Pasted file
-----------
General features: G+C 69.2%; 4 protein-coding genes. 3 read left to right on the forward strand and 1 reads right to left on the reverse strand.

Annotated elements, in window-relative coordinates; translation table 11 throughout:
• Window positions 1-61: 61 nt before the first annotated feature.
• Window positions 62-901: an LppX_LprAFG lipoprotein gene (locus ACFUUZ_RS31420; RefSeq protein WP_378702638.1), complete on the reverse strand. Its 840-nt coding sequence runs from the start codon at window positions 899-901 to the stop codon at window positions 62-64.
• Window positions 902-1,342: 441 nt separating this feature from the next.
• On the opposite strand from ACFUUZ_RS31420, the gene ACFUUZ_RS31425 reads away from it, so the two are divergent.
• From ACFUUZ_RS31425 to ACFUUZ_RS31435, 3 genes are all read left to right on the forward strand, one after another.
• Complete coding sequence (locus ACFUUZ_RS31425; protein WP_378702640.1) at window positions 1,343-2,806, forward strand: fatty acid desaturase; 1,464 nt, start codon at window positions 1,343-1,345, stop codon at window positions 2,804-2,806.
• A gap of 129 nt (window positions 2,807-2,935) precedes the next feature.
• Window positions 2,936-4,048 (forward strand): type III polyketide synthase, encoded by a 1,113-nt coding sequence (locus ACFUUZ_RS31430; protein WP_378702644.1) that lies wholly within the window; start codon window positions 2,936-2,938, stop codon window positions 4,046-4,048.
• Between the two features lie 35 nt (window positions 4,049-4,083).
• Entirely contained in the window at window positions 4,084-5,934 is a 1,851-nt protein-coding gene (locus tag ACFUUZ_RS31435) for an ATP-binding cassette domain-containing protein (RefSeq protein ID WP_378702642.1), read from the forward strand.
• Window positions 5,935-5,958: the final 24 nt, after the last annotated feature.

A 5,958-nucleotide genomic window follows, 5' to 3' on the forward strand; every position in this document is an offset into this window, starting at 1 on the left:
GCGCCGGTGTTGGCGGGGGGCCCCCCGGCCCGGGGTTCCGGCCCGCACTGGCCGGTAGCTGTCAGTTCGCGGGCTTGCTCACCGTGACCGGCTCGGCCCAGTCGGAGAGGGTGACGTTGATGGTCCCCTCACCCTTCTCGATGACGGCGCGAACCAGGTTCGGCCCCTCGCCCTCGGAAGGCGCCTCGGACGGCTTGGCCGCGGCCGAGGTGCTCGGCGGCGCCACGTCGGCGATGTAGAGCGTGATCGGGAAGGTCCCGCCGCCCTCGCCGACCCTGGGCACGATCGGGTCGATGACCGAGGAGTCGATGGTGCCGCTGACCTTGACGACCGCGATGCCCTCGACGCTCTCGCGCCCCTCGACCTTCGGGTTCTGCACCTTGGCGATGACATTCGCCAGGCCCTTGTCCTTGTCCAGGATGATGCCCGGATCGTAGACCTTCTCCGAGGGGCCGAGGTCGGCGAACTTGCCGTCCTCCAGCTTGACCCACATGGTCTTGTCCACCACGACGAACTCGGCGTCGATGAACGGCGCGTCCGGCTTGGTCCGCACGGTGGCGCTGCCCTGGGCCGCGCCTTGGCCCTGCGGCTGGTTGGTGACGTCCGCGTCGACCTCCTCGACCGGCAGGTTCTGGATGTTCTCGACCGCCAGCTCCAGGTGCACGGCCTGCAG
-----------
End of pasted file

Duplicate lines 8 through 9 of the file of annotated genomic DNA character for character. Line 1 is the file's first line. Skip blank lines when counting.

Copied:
• Complete coding sequence (locus ACFUUZ_RS31425; protein WP_378702640.1) at window positions 1,343-2,806, forward strand: fatty acid desaturase; 1,464 nt, start codon at window positions 1,343-1,345, stop codon at window positions 2,804-2,806.
• A gap of 129 nt (window positions 2,807-2,935) precedes the next feature.